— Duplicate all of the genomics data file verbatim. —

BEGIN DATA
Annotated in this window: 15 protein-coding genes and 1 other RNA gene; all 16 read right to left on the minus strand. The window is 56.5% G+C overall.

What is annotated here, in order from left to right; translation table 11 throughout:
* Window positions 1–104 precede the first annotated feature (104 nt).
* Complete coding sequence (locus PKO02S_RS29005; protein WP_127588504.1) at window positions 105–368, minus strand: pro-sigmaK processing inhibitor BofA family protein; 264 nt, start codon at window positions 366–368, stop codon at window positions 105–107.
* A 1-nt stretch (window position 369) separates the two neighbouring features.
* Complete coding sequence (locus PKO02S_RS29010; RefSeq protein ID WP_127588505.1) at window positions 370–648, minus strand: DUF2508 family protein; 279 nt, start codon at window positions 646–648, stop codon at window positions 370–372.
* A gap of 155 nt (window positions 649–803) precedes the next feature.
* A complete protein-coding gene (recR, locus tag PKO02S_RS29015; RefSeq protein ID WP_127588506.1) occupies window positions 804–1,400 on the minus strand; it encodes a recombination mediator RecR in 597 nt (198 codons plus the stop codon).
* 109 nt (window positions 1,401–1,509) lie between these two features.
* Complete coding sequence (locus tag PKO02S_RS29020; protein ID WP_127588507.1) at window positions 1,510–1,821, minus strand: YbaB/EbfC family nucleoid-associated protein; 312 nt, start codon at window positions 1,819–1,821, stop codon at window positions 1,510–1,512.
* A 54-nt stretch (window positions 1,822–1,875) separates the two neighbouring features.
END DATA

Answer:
Annotated in this window: 15 protein-coding genes and 1 other RNA gene; all 16 read right to left on the minus strand. The window is 56.5% G+C overall.

What is annotated here, in order from left to right; translation table 11 throughout:
* Window positions 1–104 precede the first annotated feature (104 nt).
* Complete coding sequence (locus PKO02S_RS29005; protein WP_127588504.1) at window positions 105–368, minus strand: pro-sigmaK processing inhibitor BofA family protein; 264 nt, start codon at window positions 366–368, stop codon at window positions 105–107.
* A 1-nt stretch (window position 369) separates the two neighbouring features.
* Complete coding sequence (locus PKO02S_RS29010; RefSeq protein ID WP_127588505.1) at window positions 370–648, minus strand: DUF2508 family protein; 279 nt, start codon at window positions 646–648, stop codon at window positions 370–372.
* A gap of 155 nt (window positions 649–803) precedes the next feature.
* A complete protein-coding gene (recR, locus tag PKO02S_RS29015; RefSeq protein ID WP_127588506.1) occupies window positions 804–1,400 on the minus strand; it encodes a recombination mediator RecR in 597 nt (198 codons plus the stop codon).
* 109 nt (window positions 1,401–1,509) lie between these two features.
* Complete coding sequence (locus tag PKO02S_RS29020; protein ID WP_127588507.1) at window positions 1,510–1,821, minus strand: YbaB/EbfC family nucleoid-associated protein; 312 nt, start codon at window positions 1,819–1,821, stop codon at window positions 1,510–1,512.
* A 54-nt stretch (window positions 1,822–1,875) separates the two neighbouring features.